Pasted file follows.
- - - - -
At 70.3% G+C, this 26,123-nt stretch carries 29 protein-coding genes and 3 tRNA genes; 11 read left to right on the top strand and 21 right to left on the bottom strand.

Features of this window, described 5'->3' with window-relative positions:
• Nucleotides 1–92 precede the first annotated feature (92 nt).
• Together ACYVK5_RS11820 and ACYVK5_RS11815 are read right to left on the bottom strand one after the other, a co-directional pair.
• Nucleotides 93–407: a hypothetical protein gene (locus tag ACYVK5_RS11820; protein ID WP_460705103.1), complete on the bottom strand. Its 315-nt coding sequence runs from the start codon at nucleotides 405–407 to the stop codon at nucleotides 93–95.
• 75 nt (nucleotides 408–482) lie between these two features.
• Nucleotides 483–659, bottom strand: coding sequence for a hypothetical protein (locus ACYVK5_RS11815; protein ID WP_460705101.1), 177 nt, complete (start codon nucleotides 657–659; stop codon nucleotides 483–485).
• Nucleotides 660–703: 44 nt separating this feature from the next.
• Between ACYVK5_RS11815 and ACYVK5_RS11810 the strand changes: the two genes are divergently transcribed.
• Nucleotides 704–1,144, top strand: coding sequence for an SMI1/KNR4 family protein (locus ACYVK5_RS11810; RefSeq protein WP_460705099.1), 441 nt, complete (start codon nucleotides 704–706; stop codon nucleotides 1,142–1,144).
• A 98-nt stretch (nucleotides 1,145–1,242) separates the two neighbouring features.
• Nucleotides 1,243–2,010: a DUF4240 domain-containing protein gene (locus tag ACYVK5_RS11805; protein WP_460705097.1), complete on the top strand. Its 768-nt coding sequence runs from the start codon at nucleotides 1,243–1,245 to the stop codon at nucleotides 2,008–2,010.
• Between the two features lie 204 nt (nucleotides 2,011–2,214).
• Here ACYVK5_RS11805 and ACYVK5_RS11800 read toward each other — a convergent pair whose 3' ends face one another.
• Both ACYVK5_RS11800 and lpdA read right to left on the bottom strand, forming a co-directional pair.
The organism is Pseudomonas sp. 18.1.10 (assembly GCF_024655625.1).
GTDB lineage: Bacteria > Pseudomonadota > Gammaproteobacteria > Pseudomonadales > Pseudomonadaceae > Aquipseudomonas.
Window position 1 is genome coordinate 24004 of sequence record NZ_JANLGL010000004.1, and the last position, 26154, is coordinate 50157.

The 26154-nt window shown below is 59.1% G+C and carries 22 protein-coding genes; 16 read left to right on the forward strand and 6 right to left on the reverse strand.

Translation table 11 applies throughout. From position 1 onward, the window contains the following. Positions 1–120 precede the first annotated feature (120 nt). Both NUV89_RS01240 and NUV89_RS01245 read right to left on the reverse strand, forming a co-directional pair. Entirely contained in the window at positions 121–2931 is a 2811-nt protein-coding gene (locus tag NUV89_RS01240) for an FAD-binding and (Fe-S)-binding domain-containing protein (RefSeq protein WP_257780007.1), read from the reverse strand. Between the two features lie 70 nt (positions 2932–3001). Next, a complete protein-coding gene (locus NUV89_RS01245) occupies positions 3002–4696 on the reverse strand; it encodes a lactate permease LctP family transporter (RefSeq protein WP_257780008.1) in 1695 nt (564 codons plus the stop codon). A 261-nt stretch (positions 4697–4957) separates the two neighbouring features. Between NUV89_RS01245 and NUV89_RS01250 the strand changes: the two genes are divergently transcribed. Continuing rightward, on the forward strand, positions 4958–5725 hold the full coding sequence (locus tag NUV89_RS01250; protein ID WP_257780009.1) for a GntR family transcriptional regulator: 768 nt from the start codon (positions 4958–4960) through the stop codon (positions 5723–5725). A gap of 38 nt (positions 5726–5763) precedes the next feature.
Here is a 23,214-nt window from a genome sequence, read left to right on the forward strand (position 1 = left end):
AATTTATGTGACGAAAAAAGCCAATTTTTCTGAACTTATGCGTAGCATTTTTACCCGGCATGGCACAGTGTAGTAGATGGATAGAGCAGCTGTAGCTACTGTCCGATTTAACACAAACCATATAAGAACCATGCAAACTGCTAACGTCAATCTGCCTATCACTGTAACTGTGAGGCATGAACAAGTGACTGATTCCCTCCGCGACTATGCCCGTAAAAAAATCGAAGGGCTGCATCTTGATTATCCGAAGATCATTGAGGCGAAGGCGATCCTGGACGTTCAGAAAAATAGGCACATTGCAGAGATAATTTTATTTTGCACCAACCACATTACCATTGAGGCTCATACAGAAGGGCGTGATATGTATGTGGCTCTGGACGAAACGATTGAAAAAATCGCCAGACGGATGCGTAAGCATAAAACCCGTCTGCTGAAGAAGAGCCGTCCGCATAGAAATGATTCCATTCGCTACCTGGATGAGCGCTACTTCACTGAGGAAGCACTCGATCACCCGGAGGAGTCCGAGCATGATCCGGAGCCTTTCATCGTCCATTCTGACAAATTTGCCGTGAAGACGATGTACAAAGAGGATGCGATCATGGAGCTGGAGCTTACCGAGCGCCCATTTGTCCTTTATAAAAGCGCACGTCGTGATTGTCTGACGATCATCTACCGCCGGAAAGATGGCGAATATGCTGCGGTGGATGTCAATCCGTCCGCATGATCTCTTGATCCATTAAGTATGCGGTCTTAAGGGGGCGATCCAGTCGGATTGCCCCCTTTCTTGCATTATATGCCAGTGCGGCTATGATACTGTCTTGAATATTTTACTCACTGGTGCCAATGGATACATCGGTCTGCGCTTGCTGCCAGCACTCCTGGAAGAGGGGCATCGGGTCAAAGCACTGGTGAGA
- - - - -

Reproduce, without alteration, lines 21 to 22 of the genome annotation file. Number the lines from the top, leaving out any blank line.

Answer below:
Here is a 23,214-nt window from a genome sequence, read left to right on the forward strand (position 1 = left end):
AATTTATGTGACGAAAAAAGCCAATTTTTCTGAACTTATGCGTAGCATTTTTACCCGGCATGGCACAGTGTAGTAGATGGATAGAGCAGCTGTAGCTACTGTCCGATTTAACACAAACCATATAAGAACCATGCAAACTGCTAACGTCAATCTGCCTATCACTGTAACTGTGAGGCATGAACAAGTGACTGATTCCCTCCGCGACTATGCCCGTAAAAAAATCGAAGGGCTGCATCTTGATTATCCGAAGATCATTGAGGCGAAGGCGATCCTGGACGTTCAGAAAAATAGGCACATTGCAGAGATAATTTTATTTTGCACCAACCACATTACCATTGAGGCTCATACAGAAGGGCGTGATATGTATGTGGCTCTGGACGAAACGATTGAAAAAATCGCCAGACGGATGCGTAAGCATAAAACCCGTCTGCTGAAGAAGAGCCGTCCGCATAGAAATGATTCCATTCGCTACCTGGATGAGCGCTACTTCACTGAGGAAGCACTCGATCACCCGGAGGAGTCCGAGCATGATCCGGAGCCTTTCATCGTCCATTCTGACAAATTTGCCGTGAAGACGATGTACAAAGAGGATGCGATCATGGAGCTGGAGCTTACCGAGCGCCCATTTGTCCTTTATAAAAGCGCACGTCGTGATTGTCTGACGATCATCTACCGCCGGAAAGATGGCGAATATGCTGCGGTGGATGTCAATCCGTCCGCATGATCTCTTGATCCATTAAGTATGCGGTCTTAAGGGGGCGATCCAGTCGGATTGCCCCCTTTCTTGCATTATATGCCAGTGCGGCTATGATACTGTCTTGAATATTTTACTCACTGGTGCCAATGGATACATCGGTCTGCGCTTGCTGCCAGCACTCCTGGAAGAGGGGCATCGGGTCAAAGCACTGGTGAGA